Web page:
On November 17, 2016, in connection with the 22nd Conference of the Parties ("COP 22") in Marrakech, Morocco, Canada submitted its long-term climate action strategy to the United Nations Framework Convention on Climate Change (UNFCCC).1
Canada's Mid-Century Long-Term Low-Greenhouse Gas Development Strategy2 (the "Strategy"), is an 87-page plan which provides a high-level overview of Canada's approach to achieve dramatic cuts in its greenhouse gas (GHG) emissions. Canada's goals under the Strategy are aligned with those set out in the United States Mid-Century Strategy For Deep Decarbonization (submitted to the UNFCCC on November 16, 2016), namely a reduction of 80% in net emissions by 2050, relative to 2005 emissions levels.
The Strategy is described as a living document to be updated and adjusted as the federal and provincial governments implement specific climate action initiatives. Recent announcements (including for investments in clean electricity to accelerate the transition from traditional coal power across Canada on November 21,3 the federal carbon pricing announcement on October 3,4 and the Climate Action Plan announced by Ontario on June 8),5 and the upcoming reports of the federal / provincial / territorial climate change working groups convened under the Vancouver Declaration,6 have or will provide greater detail about the steps to be taken to achieve the goals set out in the Strategy.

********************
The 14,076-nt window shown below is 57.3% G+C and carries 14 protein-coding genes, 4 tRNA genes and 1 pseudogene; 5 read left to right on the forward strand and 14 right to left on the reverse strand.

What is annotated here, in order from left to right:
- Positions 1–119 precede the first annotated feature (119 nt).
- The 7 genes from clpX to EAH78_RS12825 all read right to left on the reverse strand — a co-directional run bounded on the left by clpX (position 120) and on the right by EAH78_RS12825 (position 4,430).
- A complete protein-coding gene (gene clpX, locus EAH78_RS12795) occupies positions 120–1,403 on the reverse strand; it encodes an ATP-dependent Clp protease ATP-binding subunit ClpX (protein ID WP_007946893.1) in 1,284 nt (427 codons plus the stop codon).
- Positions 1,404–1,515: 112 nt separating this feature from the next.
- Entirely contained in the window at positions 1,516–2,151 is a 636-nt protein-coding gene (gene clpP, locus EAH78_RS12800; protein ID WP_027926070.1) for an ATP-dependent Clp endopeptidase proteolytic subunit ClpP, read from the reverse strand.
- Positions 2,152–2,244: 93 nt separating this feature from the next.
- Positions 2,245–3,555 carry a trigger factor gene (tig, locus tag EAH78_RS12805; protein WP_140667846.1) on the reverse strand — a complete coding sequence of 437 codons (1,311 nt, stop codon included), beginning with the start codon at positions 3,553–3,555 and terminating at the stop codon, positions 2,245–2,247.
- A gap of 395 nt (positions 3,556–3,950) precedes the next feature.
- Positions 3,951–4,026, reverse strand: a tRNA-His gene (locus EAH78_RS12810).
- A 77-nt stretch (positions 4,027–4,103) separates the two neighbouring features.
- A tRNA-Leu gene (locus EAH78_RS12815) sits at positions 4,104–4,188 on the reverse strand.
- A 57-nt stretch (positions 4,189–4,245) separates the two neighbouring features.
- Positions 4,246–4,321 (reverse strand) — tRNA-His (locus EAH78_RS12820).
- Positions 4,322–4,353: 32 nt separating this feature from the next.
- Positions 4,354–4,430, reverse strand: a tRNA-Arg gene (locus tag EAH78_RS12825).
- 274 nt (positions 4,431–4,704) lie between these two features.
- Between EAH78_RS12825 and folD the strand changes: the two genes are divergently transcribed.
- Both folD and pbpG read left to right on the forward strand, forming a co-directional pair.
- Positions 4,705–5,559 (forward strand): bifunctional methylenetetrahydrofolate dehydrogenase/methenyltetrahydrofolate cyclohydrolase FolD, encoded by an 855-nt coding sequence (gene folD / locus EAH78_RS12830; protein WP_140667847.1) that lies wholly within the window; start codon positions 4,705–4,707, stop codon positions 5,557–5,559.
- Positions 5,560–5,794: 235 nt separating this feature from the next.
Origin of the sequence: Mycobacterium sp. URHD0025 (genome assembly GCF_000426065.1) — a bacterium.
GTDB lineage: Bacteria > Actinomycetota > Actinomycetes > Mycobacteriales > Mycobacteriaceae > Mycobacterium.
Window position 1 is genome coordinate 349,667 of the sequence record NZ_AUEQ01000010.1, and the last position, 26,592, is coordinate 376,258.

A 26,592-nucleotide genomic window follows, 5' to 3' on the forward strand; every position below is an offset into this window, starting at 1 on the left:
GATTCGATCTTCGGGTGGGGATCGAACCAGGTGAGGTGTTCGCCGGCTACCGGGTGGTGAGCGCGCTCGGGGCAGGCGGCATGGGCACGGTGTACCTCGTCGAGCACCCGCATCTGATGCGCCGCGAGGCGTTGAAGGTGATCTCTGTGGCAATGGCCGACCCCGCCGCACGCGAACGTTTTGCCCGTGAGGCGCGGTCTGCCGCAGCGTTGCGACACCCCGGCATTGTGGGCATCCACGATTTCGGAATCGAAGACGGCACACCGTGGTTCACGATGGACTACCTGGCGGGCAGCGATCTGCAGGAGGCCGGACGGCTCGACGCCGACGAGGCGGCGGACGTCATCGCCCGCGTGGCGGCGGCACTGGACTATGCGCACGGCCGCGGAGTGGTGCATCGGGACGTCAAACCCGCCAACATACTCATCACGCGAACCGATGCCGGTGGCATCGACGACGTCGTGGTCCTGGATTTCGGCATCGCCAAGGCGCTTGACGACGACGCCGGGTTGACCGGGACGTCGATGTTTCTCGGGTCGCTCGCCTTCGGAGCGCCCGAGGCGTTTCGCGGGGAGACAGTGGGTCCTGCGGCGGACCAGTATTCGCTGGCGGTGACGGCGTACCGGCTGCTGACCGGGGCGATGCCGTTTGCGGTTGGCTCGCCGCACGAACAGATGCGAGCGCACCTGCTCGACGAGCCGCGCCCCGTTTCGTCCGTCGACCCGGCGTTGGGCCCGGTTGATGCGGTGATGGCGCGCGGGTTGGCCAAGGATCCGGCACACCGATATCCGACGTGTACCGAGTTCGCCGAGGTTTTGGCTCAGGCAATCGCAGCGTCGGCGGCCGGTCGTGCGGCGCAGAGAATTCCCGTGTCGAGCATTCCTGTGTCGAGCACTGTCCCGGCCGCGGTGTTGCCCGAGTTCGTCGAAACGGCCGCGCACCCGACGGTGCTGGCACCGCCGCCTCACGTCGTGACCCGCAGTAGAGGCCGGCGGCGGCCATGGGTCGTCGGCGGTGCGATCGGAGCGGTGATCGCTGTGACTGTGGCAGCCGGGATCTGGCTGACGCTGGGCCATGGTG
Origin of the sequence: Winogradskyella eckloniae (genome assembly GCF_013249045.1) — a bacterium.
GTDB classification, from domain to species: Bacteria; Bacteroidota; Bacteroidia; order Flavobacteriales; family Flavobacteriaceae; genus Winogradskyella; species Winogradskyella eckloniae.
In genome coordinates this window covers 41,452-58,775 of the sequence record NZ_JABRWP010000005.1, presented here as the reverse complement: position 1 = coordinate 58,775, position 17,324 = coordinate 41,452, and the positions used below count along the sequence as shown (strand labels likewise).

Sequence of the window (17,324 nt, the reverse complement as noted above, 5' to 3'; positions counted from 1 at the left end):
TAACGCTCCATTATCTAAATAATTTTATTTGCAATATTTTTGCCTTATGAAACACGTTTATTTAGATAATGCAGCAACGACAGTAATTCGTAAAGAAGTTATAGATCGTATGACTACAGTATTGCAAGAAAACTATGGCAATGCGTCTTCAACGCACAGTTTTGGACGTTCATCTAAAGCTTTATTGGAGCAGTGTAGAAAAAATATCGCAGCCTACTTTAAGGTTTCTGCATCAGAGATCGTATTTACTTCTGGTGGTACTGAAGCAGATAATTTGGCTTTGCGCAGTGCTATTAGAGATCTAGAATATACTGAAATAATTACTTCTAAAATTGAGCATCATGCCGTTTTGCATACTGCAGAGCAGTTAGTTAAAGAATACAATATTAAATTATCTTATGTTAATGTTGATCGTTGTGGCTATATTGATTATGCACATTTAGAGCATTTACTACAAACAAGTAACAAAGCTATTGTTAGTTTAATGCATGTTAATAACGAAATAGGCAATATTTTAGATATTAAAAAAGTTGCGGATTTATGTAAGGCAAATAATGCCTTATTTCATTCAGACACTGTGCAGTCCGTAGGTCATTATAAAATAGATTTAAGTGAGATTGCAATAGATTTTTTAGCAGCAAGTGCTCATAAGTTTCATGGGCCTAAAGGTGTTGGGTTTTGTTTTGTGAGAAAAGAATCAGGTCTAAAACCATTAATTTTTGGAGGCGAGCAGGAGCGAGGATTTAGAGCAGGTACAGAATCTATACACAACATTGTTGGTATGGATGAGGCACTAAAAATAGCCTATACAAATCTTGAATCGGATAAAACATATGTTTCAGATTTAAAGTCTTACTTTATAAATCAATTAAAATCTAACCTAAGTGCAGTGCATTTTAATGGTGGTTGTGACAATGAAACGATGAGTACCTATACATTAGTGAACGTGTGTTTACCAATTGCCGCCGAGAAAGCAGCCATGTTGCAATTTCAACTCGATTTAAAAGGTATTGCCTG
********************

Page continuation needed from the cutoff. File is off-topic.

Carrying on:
Highlights of the Strategy
The Strategy describes the decarbonisation of the Canadian economy as a tremendous opportunity for the Canadian clean technology ("Cleantech") sector, and provides the following recommendations, observations and strategies to help accelerate the sector's development:
- Canada has confirmed its commitment to clean energy innovation by joining the "Mission Innovation" international commitment, which aims to accelerate innovation by doubling investments in Cleantech research, development, and deployment around the world.7
- Further investments in innovation, research and development, and deployment of Cleantech, combined with market pull mechanisms such as carbon pricing, will support Canada's competitiveness, creating high paying jobs and increasing exports.
- Providing clear and predictable signals relating to policies and carbon pricing will allow markets to better forecast the transition to a low-carbon future and facilitate long-term Cleantech investments.
- Utilities, equipment suppliers, and policymakers should work together to identify strategies for reducing barriers to adoption and the deployment costs of Cleantech in Canada.
The Strategy recognizes that Cleantech innovation often faces the so-called "valley of death," which is typically encountered at the pre-commercialization stage, where the conversion of a proven concept into a compelling product will determine whether a company or product will survive. The "Mission Innovation" commitments aim to bridge that gap by encouraging government funding to enable more basic research and patient private capital, allowing good concepts the time required to make it to market commercialization. This unprecedented level of Canadian investment in Cleantech suggests the quality and quantity of business, commercial, and investment opportunities will increase.